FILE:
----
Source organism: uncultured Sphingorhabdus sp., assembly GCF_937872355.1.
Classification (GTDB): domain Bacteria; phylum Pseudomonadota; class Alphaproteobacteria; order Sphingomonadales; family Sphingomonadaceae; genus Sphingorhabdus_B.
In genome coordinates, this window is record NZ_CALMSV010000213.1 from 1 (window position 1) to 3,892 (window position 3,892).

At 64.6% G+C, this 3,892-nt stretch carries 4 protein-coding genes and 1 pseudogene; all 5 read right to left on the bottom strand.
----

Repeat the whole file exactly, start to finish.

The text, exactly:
Source organism: uncultured Sphingorhabdus sp., assembly GCF_937872355.1.
Classification (GTDB): domain Bacteria; phylum Pseudomonadota; class Alphaproteobacteria; order Sphingomonadales; family Sphingomonadaceae; genus Sphingorhabdus_B.
In genome coordinates, this window is record NZ_CALMSV010000213.1 from 1 (window position 1) to 3,892 (window position 3,892).

At 64.6% G+C, this 3,892-nt stretch carries 4 protein-coding genes and 1 pseudogene; all 5 read right to left on the bottom strand.